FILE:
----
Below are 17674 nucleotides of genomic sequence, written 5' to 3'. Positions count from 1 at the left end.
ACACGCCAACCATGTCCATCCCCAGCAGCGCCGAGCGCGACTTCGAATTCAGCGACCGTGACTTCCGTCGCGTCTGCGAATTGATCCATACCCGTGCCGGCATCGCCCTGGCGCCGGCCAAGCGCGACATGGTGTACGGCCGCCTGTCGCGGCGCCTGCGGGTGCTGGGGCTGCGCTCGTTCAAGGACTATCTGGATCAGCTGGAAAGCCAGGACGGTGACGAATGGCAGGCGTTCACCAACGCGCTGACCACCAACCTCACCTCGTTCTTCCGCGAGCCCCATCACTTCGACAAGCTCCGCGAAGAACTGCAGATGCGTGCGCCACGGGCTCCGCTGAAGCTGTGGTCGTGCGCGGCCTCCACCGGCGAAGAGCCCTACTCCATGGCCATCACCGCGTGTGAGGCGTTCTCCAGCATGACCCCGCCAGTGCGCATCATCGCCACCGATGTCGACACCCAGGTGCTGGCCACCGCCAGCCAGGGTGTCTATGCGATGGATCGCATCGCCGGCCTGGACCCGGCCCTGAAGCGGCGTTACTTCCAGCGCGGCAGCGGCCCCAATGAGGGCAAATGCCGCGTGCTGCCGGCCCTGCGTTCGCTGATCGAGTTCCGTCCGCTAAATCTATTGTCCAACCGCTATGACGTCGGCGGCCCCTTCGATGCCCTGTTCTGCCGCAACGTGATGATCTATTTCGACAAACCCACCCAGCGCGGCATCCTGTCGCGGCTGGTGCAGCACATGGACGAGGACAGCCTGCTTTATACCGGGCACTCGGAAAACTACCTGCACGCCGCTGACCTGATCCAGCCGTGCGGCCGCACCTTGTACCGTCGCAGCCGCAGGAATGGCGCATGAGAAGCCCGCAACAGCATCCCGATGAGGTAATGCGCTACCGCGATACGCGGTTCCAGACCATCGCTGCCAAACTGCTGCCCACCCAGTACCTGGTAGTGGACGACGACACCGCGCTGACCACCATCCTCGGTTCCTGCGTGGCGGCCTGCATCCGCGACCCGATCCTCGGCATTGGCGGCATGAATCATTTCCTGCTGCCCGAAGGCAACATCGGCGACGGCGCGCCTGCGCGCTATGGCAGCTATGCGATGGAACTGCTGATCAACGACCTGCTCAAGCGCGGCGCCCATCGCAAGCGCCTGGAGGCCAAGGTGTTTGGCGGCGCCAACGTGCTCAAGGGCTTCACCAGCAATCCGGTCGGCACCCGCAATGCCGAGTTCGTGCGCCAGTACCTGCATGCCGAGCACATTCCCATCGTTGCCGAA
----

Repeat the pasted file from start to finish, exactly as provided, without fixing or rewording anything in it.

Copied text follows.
Below are 17674 nucleotides of genomic sequence, written 5' to 3'. Positions count from 1 at the left end.
ACACGCCAACCATGTCCATCCCCAGCAGCGCCGAGCGCGACTTCGAATTCAGCGACCGTGACTTCCGTCGCGTCTGCGAATTGATCCATACCCGTGCCGGCATCGCCCTGGCGCCGGCCAAGCGCGACATGGTGTACGGCCGCCTGTCGCGGCGCCTGCGGGTGCTGGGGCTGCGCTCGTTCAAGGACTATCTGGATCAGCTGGAAAGCCAGGACGGTGACGAATGGCAGGCGTTCACCAACGCGCTGACCACCAACCTCACCTCGTTCTTCCGCGAGCCCCATCACTTCGACAAGCTCCGCGAAGAACTGCAGATGCGTGCGCCACGGGCTCCGCTGAAGCTGTGGTCGTGCGCGGCCTCCACCGGCGAAGAGCCCTACTCCATGGCCATCACCGCGTGTGAGGCGTTCTCCAGCATGACCCCGCCAGTGCGCATCATCGCCACCGATGTCGACACCCAGGTGCTGGCCACCGCCAGCCAGGGTGTCTATGCGATGGATCGCATCGCCGGCCTGGACCCGGCCCTGAAGCGGCGTTACTTCCAGCGCGGCAGCGGCCCCAATGAGGGCAAATGCCGCGTGCTGCCGGCCCTGCGTTCGCTGATCGAGTTCCGTCCGCTAAATCTATTGTCCAACCGCTATGACGTCGGCGGCCCCTTCGATGCCCTGTTCTGCCGCAACGTGATGATCTATTTCGACAAACCCACCCAGCGCGGCATCCTGTCGCGGCTGGTGCAGCACATGGACGAGGACAGCCTGCTTTATACCGGGCACTCGGAAAACTACCTGCACGCCGCTGACCTGATCCAGCCGTGCGGCCGCACCTTGTACCGTCGCAGCCGCAGGAATGGCGCATGAGAAGCCCGCAACAGCATCCCGATGAGGTAATGCGCTACCGCGATACGCGGTTCCAGACCATCGCTGCCAAACTGCTGCCCACCCAGTACCTGGTAGTGGACGACGACACCGCGCTGACCACCATCCTCGGTTCCTGCGTGGCGGCCTGCATCCGCGACCCGATCCTCGGCATTGGCGGCATGAATCATTTCCTGCTGCCCGAAGGCAACATCGGCGACGGCGCGCCTGCGCGCTATGGCAGCTATGCGATGGAACTGCTGATCAACGACCTGCTCAAGCGCGGCGCCCATCGCAAGCGCCTGGAGGCCAAGGTGTTTGGCGGCGCCAACGTGCTCAAGGGCTTCACCAGCAATCCGGTCGGCACCCGCAATGCCGAGTTCGTGCGCCAGTACCTGCATGCCGAGCACATTCCCATCGTTGCCGAA